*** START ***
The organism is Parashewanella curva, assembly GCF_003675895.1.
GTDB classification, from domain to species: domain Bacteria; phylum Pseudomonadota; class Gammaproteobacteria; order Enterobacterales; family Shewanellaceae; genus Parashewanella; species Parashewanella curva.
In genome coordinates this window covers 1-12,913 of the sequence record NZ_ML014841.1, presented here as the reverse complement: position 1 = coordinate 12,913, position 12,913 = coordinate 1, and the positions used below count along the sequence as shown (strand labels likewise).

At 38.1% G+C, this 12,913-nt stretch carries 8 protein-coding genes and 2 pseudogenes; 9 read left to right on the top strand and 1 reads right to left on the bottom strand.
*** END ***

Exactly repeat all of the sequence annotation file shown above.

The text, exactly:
The organism is Parashewanella curva, assembly GCF_003675895.1.
GTDB classification, from domain to species: domain Bacteria; phylum Pseudomonadota; class Gammaproteobacteria; order Enterobacterales; family Shewanellaceae; genus Parashewanella; species Parashewanella curva.
In genome coordinates this window covers 1-12,913 of the sequence record NZ_ML014841.1, presented here as the reverse complement: position 1 = coordinate 12,913, position 12,913 = coordinate 1, and the positions used below count along the sequence as shown (strand labels likewise).

At 38.1% G+C, this 12,913-nt stretch carries 8 protein-coding genes and 2 pseudogenes; 9 read left to right on the top strand and 1 reads right to left on the bottom strand.